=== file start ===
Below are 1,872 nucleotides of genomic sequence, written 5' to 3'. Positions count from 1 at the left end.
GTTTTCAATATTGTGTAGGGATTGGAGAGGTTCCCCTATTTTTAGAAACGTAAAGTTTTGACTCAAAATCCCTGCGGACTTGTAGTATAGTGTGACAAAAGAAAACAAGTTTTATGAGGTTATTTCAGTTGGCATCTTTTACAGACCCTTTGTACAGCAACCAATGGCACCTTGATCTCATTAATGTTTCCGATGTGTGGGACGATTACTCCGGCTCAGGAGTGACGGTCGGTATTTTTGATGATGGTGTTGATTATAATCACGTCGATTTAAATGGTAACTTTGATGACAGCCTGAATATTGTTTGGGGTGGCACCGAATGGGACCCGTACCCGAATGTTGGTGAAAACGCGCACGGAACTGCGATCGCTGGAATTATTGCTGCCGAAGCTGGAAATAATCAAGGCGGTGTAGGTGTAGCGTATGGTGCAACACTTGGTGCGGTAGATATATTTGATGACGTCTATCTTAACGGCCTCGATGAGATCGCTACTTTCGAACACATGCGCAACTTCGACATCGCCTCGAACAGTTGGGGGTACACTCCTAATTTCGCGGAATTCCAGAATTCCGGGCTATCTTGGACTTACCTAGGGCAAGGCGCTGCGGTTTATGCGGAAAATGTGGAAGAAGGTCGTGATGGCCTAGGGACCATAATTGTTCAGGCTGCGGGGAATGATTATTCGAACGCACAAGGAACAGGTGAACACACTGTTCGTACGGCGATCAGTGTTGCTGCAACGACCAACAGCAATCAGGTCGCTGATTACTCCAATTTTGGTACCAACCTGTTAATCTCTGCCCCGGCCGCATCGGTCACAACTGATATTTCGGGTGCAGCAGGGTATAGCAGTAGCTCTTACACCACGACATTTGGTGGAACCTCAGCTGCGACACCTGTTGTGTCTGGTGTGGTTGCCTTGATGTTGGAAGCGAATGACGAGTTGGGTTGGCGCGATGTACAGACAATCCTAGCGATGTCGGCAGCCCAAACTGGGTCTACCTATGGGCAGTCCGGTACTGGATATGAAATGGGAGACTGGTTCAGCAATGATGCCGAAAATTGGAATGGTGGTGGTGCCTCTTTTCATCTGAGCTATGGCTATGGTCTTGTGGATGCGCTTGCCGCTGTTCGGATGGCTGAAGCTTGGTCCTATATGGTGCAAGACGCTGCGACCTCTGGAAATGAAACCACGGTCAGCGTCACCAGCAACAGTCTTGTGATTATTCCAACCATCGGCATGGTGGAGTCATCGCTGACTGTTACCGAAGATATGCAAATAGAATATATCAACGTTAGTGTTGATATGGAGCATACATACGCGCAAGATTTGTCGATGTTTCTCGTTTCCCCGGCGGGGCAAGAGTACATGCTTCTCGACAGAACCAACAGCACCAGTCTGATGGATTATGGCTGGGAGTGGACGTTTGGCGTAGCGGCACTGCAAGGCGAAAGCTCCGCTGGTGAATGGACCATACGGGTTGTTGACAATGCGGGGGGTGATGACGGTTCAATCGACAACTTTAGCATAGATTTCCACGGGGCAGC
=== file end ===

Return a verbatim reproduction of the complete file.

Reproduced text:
Below are 1,872 nucleotides of genomic sequence, written 5' to 3'. Positions count from 1 at the left end.
GTTTTCAATATTGTGTAGGGATTGGAGAGGTTCCCCTATTTTTAGAAACGTAAAGTTTTGACTCAAAATCCCTGCGGACTTGTAGTATAGTGTGACAAAAGAAAACAAGTTTTATGAGGTTATTTCAGTTGGCATCTTTTACAGACCCTTTGTACAGCAACCAATGGCACCTTGATCTCATTAATGTTTCCGATGTGTGGGACGATTACTCCGGCTCAGGAGTGACGGTCGGTATTTTTGATGATGGTGTTGATTATAATCACGTCGATTTAAATGGTAACTTTGATGACAGCCTGAATATTGTTTGGGGTGGCACCGAATGGGACCCGTACCCGAATGTTGGTGAAAACGCGCACGGAACTGCGATCGCTGGAATTATTGCTGCCGAAGCTGGAAATAATCAAGGCGGTGTAGGTGTAGCGTATGGTGCAACACTTGGTGCGGTAGATATATTTGATGACGTCTATCTTAACGGCCTCGATGAGATCGCTACTTTCGAACACATGCGCAACTTCGACATCGCCTCGAACAGTTGGGGGTACACTCCTAATTTCGCGGAATTCCAGAATTCCGGGCTATCTTGGACTTACCTAGGGCAAGGCGCTGCGGTTTATGCGGAAAATGTGGAAGAAGGTCGTGATGGCCTAGGGACCATAATTGTTCAGGCTGCGGGGAATGATTATTCGAACGCACAAGGAACAGGTGAACACACTGTTCGTACGGCGATCAGTGTTGCTGCAACGACCAACAGCAATCAGGTCGCTGATTACTCCAATTTTGGTACCAACCTGTTAATCTCTGCCCCGGCCGCATCGGTCACAACTGATATTTCGGGTGCAGCAGGGTATAGCAGTAGCTCTTACACCACGACATTTGGTGGAACCTCAGCTGCGACACCTGTTGTGTCTGGTGTGGTTGCCTTGATGTTGGAAGCGAATGACGAGTTGGGTTGGCGCGATGTACAGACAATCCTAGCGATGTCGGCAGCCCAAACTGGGTCTACCTATGGGCAGTCCGGTACTGGATATGAAATGGGAGACTGGTTCAGCAATGATGCCGAAAATTGGAATGGTGGTGGTGCCTCTTTTCATCTGAGCTATGGCTATGGTCTTGTGGATGCGCTTGCCGCTGTTCGGATGGCTGAAGCTTGGTCCTATATGGTGCAAGACGCTGCGACCTCTGGAAATGAAACCACGGTCAGCGTCACCAGCAACAGTCTTGTGATTATTCCAACCATCGGCATGGTGGAGTCATCGCTGACTGTTACCGAAGATATGCAAATAGAATATATCAACGTTAGTGTTGATATGGAGCATACATACGCGCAAGATTTGTCGATGTTTCTCGTTTCCCCGGCGGGGCAAGAGTACATGCTTCTCGACAGAACCAACAGCACCAGTCTGATGGATTATGGCTGGGAGTGGACGTTTGGCGTAGCGGCACTGCAAGGCGAAAGCTCCGCTGGTGAATGGACCATACGGGTTGTTGACAATGCGGGGGGTGATGACGGTTCAATCGACAACTTTAGCATAGATTTCCACGGGGCAGC